Luna Carmoon’s debut feature, HOARD, is a bold and fascinatingly repulsive tale of trauma and sexual awakening. Where other films might reject some of Carmoon’s juxtapositions, HOARD jumps head-first into the trash pile. Some of the more opaque diversions make the film a little too skittish as it moves towards a climax. Still, the boldness of Carmoon’s imagery and Saura Lightfoot Leon’s performance will linger even longer than the imagined smell of trash in your nostrils.
The film opens in 1984 with Maria (Lily-Beau Leach) out dumpster diving with her mother, Cynthia (Hayley Squires). They return home to their rubbish-strewn abode, filled with detritus clearly there as a result of a mental block preventing Cynthia from disposing of it. Although her love and care for Maria are evident, this obsession culminates in Maria needing to move to the foster home of Michelle (Samantha Spiro). We pick up with Maria again ten years later when the arrival of Michael (Joseph Quinn), a former foster child of Michelle’s, surfaces both sexual tension and an uneasy recall of her childhood memories of her mother.
From the beginning, HOARD revels in the mess and chaos of Cynthia and Maria’s home; a superb birds-eye pull back from the pair reveals the full extent of Cynthia’s obsessive compulsions. Maria finds she places her hands in noxious things and never seems prepared in mind or equipment for her school day. Nevertheless, a motherly love shines through in Hayley Squire’s performance, especially in one cathartic and satisfying (if ill-advised) interaction with one of Maria’s more buttoned-up teachers. However, when the film shifts to ten years later, with Maria now played by Saura Lightfoot Leon, HOARD moves up a gear.
“As the film develops, Quinn and Leon put across an almost feral chemistry that blends superbly with the sensory nature of the rest of the film.”
The film’s second segment focuses primarily on Maria’s relationship with the visiting Michael and how she handles memories of her childhood surfacing (both in reaction to Michael’s presence and a different unexpected reminder of those days). The sexual tension with Michael – ostensibly near-engaged to another woman, Leah (Ceara Coveney), and expecting a child with her – is apparent from the start. As the film develops, Quinn and Leon put across an almost feral chemistry that blends superbly with the sensory nature of the rest of the film.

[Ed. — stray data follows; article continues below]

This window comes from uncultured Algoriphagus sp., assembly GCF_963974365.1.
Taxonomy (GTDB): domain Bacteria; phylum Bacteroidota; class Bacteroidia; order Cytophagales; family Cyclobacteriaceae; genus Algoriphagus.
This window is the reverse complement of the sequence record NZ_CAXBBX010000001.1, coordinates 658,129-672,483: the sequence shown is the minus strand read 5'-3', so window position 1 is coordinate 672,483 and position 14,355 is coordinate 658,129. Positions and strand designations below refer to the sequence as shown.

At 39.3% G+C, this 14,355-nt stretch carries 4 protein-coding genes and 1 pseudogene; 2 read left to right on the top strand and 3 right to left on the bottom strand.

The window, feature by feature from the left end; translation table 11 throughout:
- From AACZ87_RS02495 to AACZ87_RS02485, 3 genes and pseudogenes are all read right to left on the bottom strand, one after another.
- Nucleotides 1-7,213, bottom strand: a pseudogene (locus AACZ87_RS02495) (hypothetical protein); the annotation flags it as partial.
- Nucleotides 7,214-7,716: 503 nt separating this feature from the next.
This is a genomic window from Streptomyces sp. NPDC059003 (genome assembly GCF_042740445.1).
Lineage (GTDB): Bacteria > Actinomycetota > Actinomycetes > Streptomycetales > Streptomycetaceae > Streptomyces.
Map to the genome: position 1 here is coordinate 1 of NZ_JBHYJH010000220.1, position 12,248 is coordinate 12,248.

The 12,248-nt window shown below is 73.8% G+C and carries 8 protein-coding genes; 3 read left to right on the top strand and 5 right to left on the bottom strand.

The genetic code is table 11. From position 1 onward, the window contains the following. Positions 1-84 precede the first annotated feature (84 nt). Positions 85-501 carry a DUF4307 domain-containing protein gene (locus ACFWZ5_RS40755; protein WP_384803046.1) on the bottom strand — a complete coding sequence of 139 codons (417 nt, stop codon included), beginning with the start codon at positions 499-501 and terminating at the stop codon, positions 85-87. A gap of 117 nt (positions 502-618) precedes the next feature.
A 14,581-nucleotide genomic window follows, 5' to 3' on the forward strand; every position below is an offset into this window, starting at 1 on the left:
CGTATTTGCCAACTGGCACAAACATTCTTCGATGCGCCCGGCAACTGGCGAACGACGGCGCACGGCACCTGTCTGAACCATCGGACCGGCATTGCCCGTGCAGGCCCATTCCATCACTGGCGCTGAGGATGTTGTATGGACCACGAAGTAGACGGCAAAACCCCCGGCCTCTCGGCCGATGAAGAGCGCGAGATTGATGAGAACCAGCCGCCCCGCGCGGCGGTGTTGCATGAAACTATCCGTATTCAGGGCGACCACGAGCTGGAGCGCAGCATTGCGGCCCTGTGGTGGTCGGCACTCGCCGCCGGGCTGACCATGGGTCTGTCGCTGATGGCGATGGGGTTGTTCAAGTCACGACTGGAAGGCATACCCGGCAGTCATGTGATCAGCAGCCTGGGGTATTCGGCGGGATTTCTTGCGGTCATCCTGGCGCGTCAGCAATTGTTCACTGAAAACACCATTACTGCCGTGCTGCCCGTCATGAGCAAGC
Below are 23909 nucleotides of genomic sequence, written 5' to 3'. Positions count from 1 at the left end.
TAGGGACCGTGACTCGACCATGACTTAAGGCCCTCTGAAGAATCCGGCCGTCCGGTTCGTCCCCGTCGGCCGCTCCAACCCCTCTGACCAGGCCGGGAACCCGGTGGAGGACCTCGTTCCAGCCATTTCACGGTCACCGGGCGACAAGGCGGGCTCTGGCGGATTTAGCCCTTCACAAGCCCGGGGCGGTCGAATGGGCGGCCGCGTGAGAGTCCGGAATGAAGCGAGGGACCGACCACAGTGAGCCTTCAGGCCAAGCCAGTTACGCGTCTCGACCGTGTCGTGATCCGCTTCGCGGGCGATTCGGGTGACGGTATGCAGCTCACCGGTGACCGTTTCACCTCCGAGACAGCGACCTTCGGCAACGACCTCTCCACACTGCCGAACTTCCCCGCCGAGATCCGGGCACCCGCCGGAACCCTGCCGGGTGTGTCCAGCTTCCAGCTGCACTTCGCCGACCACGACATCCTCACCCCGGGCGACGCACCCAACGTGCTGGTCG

The manner in which Carmoon harks back to Maria’s childhood draws us back alongside her characters. Frequent – and sometimes sudden – use of warm lighting in key moments is perhaps not subtle but is tremendously effective. How Maria acts out her love for her mother seems (literally) disgusting and messy, but the wonderfully warm character work established in that first section keeps us with her despite the mounting piles of trash. The visceral clash of a difficult coming-of-age against repulsive sensory imagery strongly echoes Julia Ducournau’s breakout feature RAW. HOARD may be less obviously shocking than RAW’s body-horror approach, but the same combination of making emotions almost tactile in a mesmerisingly repulsive manner informs the outlook of both.
“The visceral clash of a difficult coming-of-age against repulsive sensory imagery strongly echoes Julia Ducournau’s breakout feature RAW. HOARD may be less obviously shocking […] but the same combination of making emotions almost tactile in a mesmerisingly repulsive manner informs the outlook of both.”
However, as Maria frays further in the third act, the film threatens to do so also. The plot strand involving Leah and Michael’s unborn child never quite seems to gel with the deep dive into Maria’s reaction to desire intermingling with lingering trauma (save for a brief line at Leah’s final on-screen moment). However, the impetus built throughout the film and the sheer conviction of Leon’s performance gives it a momentum that sees it through to a satisfying – but still far from sanitary – conclusion.
HOARD has some elements which could be tidied up. Still, the sum of this precarious pile of performances, imagery, and characters is a film of deep-rooted emotion and a beautiful mess by design.